Leadership Lessons from Confucius: one single saying

one single saying

Duke Ding asked: “Is there one single saying that can ensure the prosperity of a state?” Confucius replied: “No single saying could have such an effect. There is a saying, however: ‘It’s difficult to be a ruler; it isn’t easy to be a minister.’ A saying that could make the ruler understand the difficulty of his task would come close to ensuring the prosperity of the state.” “Is there one single saying that can ruin a state?” Confucius replied: “No single saying could have such an effect. There is a saying, however: ‘There’s nothing I love more about being a ruler than never having to be contradicted.’ If you’re right and nobody contradicts you, that’s great; but if you’re wrong and nobody contradicts you, wouldn’t this come close to being a case of ‘one single saying that can ruin a state?’”
定公問:「一言而可以興邦,有諸?」孔子對曰:「言不可以若是其幾也!人之言曰:『為君難,為臣不易。』如知為君之難也,不幾乎一言而興邦乎?」曰:「一言而喪邦,有諸?」孔子對曰:「言不可以若是其幾也!人之言曰:『予無樂乎為君,唯其言而莫予違也。』如其善而莫之違也,不亦善乎?如不善而莫之違也,不幾乎一言而喪邦乎?」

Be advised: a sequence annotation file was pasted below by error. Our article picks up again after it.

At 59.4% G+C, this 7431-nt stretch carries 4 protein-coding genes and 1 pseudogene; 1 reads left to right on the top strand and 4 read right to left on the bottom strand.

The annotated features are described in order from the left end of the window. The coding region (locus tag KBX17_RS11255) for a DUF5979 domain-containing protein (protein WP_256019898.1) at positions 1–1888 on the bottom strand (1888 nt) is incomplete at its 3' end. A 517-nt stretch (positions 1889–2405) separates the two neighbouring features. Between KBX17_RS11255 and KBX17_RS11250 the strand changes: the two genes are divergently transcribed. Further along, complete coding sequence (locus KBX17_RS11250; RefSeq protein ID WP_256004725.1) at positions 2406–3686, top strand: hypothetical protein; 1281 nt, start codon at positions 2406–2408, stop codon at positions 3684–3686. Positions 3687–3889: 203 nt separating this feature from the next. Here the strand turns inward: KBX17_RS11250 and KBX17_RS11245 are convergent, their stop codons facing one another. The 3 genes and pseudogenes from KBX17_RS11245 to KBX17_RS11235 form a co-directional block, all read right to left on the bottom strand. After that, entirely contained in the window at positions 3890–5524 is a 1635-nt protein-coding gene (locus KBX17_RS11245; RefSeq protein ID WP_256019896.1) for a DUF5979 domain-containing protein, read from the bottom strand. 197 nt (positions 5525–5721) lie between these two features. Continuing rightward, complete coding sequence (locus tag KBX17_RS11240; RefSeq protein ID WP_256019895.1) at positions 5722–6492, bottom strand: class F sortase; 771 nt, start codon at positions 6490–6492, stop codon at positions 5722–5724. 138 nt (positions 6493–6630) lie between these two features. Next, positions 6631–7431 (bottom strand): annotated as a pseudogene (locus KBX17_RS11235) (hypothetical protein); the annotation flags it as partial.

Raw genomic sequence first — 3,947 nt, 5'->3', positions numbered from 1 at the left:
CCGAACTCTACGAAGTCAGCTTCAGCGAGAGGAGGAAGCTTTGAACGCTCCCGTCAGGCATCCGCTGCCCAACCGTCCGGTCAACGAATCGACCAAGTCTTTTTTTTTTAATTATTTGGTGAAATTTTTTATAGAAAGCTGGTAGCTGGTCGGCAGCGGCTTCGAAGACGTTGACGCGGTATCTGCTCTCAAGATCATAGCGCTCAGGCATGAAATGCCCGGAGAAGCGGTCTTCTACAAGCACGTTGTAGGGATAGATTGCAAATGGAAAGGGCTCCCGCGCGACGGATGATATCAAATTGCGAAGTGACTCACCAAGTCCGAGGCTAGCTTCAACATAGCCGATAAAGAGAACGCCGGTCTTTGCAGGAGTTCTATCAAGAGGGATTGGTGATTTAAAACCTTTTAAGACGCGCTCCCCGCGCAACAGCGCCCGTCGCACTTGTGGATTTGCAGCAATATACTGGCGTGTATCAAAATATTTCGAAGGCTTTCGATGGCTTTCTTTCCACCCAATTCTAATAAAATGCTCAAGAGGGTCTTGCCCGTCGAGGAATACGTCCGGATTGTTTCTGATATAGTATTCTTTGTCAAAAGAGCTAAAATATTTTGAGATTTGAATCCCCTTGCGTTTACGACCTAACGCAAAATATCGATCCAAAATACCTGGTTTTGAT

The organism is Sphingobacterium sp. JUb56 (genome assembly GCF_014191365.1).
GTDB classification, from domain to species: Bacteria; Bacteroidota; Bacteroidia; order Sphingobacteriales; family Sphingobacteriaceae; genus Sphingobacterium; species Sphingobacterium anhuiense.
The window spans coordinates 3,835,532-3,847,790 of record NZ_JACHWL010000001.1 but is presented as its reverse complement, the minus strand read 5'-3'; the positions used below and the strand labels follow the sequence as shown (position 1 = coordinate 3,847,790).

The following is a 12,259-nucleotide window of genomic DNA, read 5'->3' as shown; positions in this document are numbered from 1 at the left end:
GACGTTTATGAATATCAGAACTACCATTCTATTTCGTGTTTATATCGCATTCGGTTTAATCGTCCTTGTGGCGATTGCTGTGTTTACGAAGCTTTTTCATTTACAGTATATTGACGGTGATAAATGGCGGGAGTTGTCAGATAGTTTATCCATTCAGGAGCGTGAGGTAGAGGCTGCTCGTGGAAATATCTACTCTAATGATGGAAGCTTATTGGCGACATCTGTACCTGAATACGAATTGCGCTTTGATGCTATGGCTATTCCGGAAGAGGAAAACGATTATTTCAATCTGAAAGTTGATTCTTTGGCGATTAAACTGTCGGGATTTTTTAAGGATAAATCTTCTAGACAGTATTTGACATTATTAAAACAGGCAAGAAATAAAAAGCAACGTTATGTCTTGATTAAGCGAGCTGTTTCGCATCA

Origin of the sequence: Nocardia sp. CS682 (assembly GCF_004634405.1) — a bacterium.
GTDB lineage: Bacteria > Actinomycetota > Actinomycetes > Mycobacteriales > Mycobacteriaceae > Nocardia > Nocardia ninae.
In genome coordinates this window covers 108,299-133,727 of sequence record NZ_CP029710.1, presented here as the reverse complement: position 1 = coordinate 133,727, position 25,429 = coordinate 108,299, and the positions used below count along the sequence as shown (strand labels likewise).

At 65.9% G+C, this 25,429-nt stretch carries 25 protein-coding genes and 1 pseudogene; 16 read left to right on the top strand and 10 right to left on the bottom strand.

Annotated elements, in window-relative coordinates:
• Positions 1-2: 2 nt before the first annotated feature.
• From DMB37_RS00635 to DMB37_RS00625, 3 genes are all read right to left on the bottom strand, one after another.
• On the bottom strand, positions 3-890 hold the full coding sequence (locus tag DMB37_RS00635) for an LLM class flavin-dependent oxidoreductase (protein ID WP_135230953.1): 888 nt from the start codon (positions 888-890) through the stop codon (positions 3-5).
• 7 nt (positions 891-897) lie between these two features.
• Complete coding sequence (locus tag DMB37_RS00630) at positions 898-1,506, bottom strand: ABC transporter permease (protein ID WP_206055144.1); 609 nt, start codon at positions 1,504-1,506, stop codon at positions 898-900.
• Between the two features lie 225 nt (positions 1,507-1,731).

You don’t have to be the smartest person in the room just because you’re in charge. Your role is to bring the best minds together and listen to what they have to tell you. It’s only by hearing different perspectives on issues from people who aren’t afraid to challenge your thinking that you’ll be able to come to the best decision. Creating an open and trusting environment in which everyone feels comfortable about sharing their expertise and opinions is vital for ensuring the continued prosperity of your organization and preventing it from falling into ruin.

Notes

This article features a translation of Chapter 15 of Book 13 of the Analects of Confucius. You can read my full translation of Book 13 here.

(1) In ancient China, ministers and officials had the duty to remonstrate with their rulers if they thought they were making a poor decision. Given the potentially fatal consequences of upsetting their all-powerful leader, however, many preferred to remain silent and nod in agreement with whatever insane idea he came up with.

(2) Duke Ding was the predecessor of Duke Ai as the ruler of Lu, and reigned from around 509 to 495 BCE. Although responsible for elevating Confucius to his highest official position as in the ministry of justice, the duke was said to be so weak that he was the kind of ruler who “held the blade of the sword and offered the handle to his enemies.” You can read about him here.

This image is of Cuifeng Lake in Taipingshan. You can read more about it here.

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